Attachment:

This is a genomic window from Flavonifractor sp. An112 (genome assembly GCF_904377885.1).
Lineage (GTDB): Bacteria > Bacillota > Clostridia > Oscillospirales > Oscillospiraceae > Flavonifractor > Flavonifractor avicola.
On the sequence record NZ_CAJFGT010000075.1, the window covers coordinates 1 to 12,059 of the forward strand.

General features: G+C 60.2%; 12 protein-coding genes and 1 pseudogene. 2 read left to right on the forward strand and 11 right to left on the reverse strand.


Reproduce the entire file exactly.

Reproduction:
This is a genomic window from Flavonifractor sp. An112 (genome assembly GCF_904377885.1).
Lineage (GTDB): Bacteria > Bacillota > Clostridia > Oscillospirales > Oscillospiraceae > Flavonifractor > Flavonifractor avicola.
On the sequence record NZ_CAJFGT010000075.1, the window covers coordinates 1 to 12,059 of the forward strand.

General features: G+C 60.2%; 12 protein-coding genes and 1 pseudogene. 2 read left to right on the forward strand and 11 right to left on the reverse strand.